Massive somatic deafferentation and motor deefferentation of the lower part of the body impair its visual recognition: a psychophysical study of patients with spinal cord injury

S. Pernigo, V. Moro, R. Avesani, C. Miatello, C. Urgesi, S. M. Aglioti
Date of publication: 
European Journal of Neuroscience

Embodied cognition theories postulate that perceiving and understanding the body states of other individuals are underpinned by
the neural structures activated during first-hand experience of the same states. This suggests that one’s own sensorimotor system
may be used to identify the actions and sensations of others. Virtual and real brain lesion studies show that visual processing of
body action and body form relies upon neural activity in the ventral premotor and the extrastriate body areas, respectively. We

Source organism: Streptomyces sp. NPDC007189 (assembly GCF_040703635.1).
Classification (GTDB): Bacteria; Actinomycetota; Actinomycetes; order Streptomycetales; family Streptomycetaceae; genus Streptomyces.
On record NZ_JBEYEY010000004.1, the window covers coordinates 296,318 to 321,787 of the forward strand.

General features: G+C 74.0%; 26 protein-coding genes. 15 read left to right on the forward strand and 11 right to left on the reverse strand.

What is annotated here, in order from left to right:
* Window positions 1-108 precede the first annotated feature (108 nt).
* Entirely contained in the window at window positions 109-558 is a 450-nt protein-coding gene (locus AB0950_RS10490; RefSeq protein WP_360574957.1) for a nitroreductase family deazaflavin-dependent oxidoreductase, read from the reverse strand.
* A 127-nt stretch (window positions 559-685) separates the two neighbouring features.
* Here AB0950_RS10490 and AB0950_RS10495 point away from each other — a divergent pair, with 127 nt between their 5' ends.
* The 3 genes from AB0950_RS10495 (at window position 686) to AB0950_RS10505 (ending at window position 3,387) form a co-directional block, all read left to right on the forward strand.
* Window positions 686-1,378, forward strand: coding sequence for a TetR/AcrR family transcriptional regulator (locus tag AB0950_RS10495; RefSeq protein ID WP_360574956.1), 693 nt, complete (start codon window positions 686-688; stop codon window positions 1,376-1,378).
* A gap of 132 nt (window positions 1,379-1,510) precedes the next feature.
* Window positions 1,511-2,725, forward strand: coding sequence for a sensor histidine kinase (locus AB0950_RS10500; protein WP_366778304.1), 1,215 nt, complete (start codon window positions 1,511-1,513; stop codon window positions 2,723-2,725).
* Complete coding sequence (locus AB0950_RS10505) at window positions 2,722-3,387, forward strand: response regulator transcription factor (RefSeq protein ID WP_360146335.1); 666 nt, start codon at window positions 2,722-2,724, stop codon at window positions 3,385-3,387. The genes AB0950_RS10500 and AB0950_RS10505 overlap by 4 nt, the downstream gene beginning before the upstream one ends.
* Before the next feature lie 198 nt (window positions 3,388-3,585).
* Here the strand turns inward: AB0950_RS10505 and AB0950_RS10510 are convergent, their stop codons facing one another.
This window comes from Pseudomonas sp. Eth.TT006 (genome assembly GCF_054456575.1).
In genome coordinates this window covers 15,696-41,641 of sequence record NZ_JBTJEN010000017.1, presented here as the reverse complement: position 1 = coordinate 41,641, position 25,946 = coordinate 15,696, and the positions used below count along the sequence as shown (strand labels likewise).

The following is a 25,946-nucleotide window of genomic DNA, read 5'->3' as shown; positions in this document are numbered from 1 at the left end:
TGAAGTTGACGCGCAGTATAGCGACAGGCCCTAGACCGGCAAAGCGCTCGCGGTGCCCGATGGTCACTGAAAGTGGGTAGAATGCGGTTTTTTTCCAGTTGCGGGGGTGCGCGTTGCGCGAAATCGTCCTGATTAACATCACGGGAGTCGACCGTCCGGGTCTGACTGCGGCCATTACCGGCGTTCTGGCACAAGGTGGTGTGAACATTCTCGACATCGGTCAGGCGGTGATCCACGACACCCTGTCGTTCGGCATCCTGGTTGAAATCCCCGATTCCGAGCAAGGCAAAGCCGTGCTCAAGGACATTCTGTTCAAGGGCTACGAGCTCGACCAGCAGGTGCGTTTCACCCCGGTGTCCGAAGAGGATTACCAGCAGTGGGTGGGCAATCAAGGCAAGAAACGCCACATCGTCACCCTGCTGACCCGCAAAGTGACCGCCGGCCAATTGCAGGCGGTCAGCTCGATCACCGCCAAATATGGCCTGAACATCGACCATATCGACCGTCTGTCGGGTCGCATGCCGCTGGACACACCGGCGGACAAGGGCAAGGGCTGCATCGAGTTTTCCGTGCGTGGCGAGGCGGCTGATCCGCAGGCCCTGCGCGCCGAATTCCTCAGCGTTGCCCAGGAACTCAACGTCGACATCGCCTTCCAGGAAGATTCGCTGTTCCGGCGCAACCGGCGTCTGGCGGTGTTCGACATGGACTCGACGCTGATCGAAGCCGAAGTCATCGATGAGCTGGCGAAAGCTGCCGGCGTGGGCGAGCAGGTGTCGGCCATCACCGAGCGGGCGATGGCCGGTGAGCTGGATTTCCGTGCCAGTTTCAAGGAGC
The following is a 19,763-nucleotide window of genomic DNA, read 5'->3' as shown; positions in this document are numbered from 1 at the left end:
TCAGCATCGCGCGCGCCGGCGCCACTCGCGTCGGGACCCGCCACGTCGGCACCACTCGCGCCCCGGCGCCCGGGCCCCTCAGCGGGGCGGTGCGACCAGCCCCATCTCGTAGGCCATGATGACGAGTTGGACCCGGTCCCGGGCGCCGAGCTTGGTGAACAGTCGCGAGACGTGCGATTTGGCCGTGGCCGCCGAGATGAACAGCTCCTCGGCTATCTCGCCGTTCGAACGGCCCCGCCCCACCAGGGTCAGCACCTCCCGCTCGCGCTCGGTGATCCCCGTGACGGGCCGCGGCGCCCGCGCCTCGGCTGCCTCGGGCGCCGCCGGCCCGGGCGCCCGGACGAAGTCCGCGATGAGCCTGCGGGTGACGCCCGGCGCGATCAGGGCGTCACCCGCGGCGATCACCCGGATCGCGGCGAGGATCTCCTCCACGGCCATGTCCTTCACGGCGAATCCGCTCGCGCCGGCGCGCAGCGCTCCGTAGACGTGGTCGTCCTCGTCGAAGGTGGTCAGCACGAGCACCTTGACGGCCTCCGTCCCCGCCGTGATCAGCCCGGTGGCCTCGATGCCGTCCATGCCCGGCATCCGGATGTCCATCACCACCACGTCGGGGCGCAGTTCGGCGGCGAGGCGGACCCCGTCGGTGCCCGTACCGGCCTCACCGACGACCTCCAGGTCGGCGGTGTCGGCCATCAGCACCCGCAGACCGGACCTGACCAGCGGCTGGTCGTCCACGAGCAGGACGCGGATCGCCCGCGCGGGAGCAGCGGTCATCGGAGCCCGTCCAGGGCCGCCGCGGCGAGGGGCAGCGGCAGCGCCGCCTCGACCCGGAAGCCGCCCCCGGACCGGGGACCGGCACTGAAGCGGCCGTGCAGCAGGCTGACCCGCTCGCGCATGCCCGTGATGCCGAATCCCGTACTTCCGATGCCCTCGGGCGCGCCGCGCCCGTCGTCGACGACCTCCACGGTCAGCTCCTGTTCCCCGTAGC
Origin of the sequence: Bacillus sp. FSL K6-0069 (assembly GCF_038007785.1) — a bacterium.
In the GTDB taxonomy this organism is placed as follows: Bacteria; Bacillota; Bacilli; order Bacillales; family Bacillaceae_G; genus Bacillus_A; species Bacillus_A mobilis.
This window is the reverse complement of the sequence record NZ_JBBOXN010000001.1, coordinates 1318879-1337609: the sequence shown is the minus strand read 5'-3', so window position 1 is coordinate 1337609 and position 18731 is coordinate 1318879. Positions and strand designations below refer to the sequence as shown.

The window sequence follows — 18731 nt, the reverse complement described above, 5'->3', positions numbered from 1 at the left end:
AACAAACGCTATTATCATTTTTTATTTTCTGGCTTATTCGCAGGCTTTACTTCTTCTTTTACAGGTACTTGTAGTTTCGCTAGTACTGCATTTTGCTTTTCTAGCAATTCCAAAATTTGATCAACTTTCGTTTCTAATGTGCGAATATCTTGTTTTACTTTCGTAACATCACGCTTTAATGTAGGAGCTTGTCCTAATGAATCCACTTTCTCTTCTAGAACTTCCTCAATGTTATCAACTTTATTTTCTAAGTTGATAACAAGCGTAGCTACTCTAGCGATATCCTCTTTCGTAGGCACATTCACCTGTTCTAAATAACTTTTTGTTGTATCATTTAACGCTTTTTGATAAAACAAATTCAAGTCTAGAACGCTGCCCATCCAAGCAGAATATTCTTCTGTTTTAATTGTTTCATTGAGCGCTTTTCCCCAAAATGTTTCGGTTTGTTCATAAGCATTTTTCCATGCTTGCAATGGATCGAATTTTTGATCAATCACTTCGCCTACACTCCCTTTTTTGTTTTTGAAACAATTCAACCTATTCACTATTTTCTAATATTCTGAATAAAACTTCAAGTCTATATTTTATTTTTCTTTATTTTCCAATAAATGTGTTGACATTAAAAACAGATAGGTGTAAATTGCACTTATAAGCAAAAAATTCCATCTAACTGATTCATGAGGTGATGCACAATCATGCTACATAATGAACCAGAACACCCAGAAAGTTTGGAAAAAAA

explored whether visual body perception may also be altered in the absence of damage to the above cortical regions by testing
healthy controls and spinal cord injury (SCI) patients whose brain was unable to receive somatic information from and send motor
commands to the lower limbs. Participants performed tasks investigating the ability to visually discriminate changes in the form or
action of body parts affected by somatosensory and motor disconnection. SCI patients showed a specific, cross-modal deficit in
the visual recognition of the disconnected lower body parts. This deficit affected both body action and body form perception,
hinting at a pervasive influence of ongoing body signals on the brain network dedicated to visual body processing. Testing SCI
patients who did or did not practise sports allowed us to test the influence of motor practice on visual body recognition. We found
better upper body action recognition in sport-practising SCI patients, indicating that motor practice is useful for maintaining visual
representation of actions after deafferentation and deefferentation. This may be a potential resource to be exploited for